A large-scale clinical trial funded by the National Cancer Institute aims to determine whether three-dimensional mammography is more effective than two-dimensional mammography and whether it is more or less likely to result in false positives.
The Tomosynthesis Mammographic Imaging Screening Trial (TMIST) will be conducted by the ECOG-ACRIN Cancer Research Group, with the backing of NCI, which is part of the National Institutes of Health in the Department of Health and Human Services. The researchers are beginning to enroll the first of an estimated 165,000 women who will participate in the study through 2020; they will continue monitoring them through 2025.
Tomosynthesis is the scientific name for a radiology technique through which multiple mammography images are assembled into a single digital rendering, showing more perspectives on breast tissue. The goal is to spot tumors that otherwise might have been missed. However, the technology has not been universally welcomed as the new standard of care. Critics say 3D scans may be more likely to result in biopsies and treatment of small tumors that never would have grown to be life-threatening, causing women unnecessary alarm and expense.
TMIST will seek more definitive answers to these questions, based on a study that includes about 100 clinics in the United States. Several clinics in Canada that were part of an earlier related study will also participate.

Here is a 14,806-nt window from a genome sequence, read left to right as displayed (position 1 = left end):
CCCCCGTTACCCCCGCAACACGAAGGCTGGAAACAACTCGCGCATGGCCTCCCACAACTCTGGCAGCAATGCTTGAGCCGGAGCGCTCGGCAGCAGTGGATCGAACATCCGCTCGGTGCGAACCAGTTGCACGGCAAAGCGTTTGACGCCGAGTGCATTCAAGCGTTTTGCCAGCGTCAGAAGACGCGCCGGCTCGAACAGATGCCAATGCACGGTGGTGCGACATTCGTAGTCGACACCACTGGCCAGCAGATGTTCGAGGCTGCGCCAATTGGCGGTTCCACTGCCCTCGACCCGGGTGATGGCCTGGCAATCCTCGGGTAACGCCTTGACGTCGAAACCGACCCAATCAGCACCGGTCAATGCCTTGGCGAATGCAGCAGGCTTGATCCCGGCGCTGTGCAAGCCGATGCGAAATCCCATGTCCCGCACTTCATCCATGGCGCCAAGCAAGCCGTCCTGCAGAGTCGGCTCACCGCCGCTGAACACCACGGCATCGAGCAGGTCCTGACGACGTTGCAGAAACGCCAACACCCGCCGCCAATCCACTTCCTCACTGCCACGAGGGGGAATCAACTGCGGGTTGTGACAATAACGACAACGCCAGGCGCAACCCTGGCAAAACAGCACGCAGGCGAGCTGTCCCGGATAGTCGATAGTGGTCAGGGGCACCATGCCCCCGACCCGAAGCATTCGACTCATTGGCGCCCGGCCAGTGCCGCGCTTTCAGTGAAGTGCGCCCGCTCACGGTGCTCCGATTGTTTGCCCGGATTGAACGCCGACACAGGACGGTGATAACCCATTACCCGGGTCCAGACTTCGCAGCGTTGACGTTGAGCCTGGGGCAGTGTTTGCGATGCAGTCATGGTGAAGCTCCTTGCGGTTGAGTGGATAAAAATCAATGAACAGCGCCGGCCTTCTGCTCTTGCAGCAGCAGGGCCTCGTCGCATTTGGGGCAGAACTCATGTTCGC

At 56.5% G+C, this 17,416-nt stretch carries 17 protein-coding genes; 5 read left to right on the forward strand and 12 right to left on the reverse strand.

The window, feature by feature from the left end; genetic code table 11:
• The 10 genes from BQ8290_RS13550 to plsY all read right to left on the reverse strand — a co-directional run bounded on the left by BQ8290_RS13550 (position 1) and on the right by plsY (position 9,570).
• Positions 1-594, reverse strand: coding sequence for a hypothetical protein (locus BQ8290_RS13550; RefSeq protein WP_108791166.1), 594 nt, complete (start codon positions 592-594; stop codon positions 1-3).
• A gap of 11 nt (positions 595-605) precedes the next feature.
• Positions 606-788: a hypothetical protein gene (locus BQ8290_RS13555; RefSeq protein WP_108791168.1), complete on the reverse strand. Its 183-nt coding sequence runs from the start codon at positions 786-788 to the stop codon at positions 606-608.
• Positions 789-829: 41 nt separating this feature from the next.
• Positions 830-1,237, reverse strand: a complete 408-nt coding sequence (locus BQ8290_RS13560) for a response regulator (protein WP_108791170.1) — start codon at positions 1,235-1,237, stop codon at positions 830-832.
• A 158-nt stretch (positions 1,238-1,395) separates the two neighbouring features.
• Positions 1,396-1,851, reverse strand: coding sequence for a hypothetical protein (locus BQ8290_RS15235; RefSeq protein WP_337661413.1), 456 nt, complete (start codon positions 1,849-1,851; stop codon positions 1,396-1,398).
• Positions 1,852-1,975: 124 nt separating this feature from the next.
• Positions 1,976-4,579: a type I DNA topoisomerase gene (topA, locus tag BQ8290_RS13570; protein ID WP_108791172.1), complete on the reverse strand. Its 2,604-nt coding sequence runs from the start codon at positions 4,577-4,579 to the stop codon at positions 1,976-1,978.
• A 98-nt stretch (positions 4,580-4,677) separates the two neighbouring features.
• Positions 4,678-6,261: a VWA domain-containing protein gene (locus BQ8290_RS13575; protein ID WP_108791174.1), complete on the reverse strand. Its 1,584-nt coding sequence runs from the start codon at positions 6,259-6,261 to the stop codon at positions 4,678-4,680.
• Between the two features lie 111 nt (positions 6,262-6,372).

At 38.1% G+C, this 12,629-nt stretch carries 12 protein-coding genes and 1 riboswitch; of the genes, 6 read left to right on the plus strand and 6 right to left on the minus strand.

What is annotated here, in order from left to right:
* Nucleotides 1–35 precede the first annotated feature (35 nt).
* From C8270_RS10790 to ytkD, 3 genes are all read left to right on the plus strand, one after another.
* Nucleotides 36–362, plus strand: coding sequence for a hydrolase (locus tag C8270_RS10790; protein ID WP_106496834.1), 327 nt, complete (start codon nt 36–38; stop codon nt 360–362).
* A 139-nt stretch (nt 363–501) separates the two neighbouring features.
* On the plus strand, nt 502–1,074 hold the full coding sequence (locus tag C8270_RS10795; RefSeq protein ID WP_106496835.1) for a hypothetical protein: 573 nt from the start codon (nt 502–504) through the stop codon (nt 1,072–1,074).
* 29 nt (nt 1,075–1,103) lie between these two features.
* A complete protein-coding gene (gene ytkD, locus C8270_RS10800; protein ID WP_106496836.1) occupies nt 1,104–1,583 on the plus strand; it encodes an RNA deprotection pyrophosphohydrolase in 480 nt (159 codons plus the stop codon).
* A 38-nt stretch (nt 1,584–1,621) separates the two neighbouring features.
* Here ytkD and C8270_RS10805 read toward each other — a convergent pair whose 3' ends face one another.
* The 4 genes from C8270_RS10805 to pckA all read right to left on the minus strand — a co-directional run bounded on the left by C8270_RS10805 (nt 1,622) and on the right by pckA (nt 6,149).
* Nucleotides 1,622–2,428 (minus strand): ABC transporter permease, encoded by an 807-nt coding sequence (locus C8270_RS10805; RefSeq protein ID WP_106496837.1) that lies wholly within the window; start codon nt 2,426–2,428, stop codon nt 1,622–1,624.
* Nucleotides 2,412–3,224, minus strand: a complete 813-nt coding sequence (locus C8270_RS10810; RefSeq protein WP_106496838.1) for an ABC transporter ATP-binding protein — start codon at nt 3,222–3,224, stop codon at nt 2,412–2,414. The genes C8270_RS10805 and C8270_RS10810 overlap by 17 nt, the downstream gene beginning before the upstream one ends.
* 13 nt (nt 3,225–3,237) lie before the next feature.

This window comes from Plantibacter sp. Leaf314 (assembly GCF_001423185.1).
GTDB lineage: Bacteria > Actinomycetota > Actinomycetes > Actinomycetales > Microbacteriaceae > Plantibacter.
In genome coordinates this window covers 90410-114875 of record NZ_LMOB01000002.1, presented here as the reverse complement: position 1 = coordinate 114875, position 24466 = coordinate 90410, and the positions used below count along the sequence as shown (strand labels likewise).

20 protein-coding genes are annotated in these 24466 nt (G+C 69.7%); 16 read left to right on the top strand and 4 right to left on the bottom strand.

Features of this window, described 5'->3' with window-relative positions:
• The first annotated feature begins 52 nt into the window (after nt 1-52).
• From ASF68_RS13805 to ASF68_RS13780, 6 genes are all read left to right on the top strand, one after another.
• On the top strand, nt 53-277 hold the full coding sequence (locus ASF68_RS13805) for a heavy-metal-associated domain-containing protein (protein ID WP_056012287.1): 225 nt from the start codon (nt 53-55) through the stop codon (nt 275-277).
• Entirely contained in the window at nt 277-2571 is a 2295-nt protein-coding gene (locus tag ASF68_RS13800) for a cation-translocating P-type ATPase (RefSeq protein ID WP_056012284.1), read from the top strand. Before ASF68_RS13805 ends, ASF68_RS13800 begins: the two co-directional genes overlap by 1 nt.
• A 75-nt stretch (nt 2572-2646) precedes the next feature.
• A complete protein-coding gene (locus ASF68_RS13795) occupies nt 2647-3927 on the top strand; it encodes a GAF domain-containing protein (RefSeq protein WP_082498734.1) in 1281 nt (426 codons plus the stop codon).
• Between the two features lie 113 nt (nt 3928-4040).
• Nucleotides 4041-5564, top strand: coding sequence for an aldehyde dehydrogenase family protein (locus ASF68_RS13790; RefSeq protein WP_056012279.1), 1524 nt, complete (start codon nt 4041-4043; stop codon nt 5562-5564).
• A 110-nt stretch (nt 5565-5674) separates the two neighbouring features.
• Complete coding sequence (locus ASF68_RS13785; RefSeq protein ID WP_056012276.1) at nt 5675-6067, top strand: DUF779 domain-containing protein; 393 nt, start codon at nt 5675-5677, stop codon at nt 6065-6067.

“Nearly 50 million screening mammograms occur each year in the United States, yet it has been decades since a large-scale randomized trial of mammography has been done,” says Worta McCaskill-Stevens, MD, director of the NCI program supporting the trial. “The evolution of mammography technology provides us with an opportunity to fill in the gaps in our knowledge about two available breast cancer screening tests.”
Women between the ages of 45 and 74 who plan to get routine mammograms are eligible to enroll. They will be assigned randomly to either the 2D or 3D mammography group for a period of five years. Researchers will be watching to determine how frequently the scans result in follow-up testing or a diagnosis of breast cancer, and whether the outcomes for either group are better than the other. Beyond spotting tumors, they want to know whether the technology is effective at spotting the types of tumors most likely to spread and kill women.
As a newer technology, tomosynthesis is more expensive than traditional 2D mammography, although insurance coverage for the procedure is becoming more common. The TMIST trial could help provide answers to whether it is worth the money and the effort.
Even if the procedure does not make sense for everyone, TMIST will test whether it might make sense for specific groups of women. According to NCI researchers, questions they hope to answer include:
- Among the women who receive 3D mammography, will there be fewer harder-to-treat cancers in certain groups, such as those with dense breasts, African Americans, premenopausal women, and women on hormone replacement therapy?
- Will there be fewer false-positive test results in the entire study group or among certain groups?
- Is there a link between certain findings from the mammograms and the most aggressive breast cancers?
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